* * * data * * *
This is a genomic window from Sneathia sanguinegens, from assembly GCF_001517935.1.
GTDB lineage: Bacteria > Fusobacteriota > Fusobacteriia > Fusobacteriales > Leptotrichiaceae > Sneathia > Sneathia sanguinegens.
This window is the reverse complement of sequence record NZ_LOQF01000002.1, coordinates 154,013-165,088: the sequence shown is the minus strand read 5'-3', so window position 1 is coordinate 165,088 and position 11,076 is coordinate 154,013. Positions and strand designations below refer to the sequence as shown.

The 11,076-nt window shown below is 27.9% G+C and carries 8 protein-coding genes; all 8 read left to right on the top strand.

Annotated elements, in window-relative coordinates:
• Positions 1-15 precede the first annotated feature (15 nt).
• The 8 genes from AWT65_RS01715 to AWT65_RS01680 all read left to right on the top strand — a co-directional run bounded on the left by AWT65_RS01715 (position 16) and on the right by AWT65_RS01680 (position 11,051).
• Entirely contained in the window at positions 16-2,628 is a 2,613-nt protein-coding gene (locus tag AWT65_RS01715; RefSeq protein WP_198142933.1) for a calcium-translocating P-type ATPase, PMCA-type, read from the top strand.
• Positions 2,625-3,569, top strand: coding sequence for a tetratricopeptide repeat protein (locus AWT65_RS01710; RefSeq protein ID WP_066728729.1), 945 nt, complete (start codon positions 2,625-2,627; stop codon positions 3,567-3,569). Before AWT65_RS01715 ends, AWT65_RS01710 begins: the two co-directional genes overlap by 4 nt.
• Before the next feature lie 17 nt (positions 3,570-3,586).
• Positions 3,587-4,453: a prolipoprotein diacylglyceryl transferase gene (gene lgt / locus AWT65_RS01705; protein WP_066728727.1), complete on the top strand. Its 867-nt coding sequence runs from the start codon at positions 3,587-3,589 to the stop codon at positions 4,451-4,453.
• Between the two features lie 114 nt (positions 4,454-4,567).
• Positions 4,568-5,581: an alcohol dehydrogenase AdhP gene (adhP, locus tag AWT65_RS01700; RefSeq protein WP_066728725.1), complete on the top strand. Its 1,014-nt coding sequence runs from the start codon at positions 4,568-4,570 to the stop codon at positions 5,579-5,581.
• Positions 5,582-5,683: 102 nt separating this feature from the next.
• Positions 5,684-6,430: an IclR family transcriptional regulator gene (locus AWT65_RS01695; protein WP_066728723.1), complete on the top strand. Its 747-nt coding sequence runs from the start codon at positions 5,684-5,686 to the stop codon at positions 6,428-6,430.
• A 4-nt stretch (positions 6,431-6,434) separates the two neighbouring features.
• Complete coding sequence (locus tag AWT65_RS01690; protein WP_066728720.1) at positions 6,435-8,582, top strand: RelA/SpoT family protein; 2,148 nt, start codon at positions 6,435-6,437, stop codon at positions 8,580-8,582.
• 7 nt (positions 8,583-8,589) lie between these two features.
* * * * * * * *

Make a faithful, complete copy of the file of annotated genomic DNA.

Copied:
This is a genomic window from Sneathia sanguinegens, from assembly GCF_001517935.1.
GTDB lineage: Bacteria > Fusobacteriota > Fusobacteriia > Fusobacteriales > Leptotrichiaceae > Sneathia > Sneathia sanguinegens.
This window is the reverse complement of sequence record NZ_LOQF01000002.1, coordinates 154,013-165,088: the sequence shown is the minus strand read 5'-3', so window position 1 is coordinate 165,088 and position 11,076 is coordinate 154,013. Positions and strand designations below refer to the sequence as shown.

The 11,076-nt window shown below is 27.9% G+C and carries 8 protein-coding genes; all 8 read left to right on the top strand.

Annotated elements, in window-relative coordinates:
• Positions 1-15 precede the first annotated feature (15 nt).
• The 8 genes from AWT65_RS01715 to AWT65_RS01680 all read left to right on the top strand — a co-directional run bounded on the left by AWT65_RS01715 (position 16) and on the right by AWT65_RS01680 (position 11,051).
• Entirely contained in the window at positions 16-2,628 is a 2,613-nt protein-coding gene (locus tag AWT65_RS01715; RefSeq protein WP_198142933.1) for a calcium-translocating P-type ATPase, PMCA-type, read from the top strand.
• Positions 2,625-3,569, top strand: coding sequence for a tetratricopeptide repeat protein (locus AWT65_RS01710; RefSeq protein ID WP_066728729.1), 945 nt, complete (start codon positions 2,625-2,627; stop codon positions 3,567-3,569). Before AWT65_RS01715 ends, AWT65_RS01710 begins: the two co-directional genes overlap by 4 nt.
• Before the next feature lie 17 nt (positions 3,570-3,586).
• Positions 3,587-4,453: a prolipoprotein diacylglyceryl transferase gene (gene lgt / locus AWT65_RS01705; protein WP_066728727.1), complete on the top strand. Its 867-nt coding sequence runs from the start codon at positions 3,587-3,589 to the stop codon at positions 4,451-4,453.
• Between the two features lie 114 nt (positions 4,454-4,567).
• Positions 4,568-5,581: an alcohol dehydrogenase AdhP gene (adhP, locus tag AWT65_RS01700; RefSeq protein WP_066728725.1), complete on the top strand. Its 1,014-nt coding sequence runs from the start codon at positions 4,568-4,570 to the stop codon at positions 5,579-5,581.
• Positions 5,582-5,683: 102 nt separating this feature from the next.
• Positions 5,684-6,430: an IclR family transcriptional regulator gene (locus AWT65_RS01695; protein WP_066728723.1), complete on the top strand. Its 747-nt coding sequence runs from the start codon at positions 5,684-5,686 to the stop codon at positions 6,428-6,430.
• A 4-nt stretch (positions 6,431-6,434) separates the two neighbouring features.
• Complete coding sequence (locus tag AWT65_RS01690; protein WP_066728720.1) at positions 6,435-8,582, top strand: RelA/SpoT family protein; 2,148 nt, start codon at positions 6,435-6,437, stop codon at positions 8,580-8,582.
• 7 nt (positions 8,583-8,589) lie between these two features.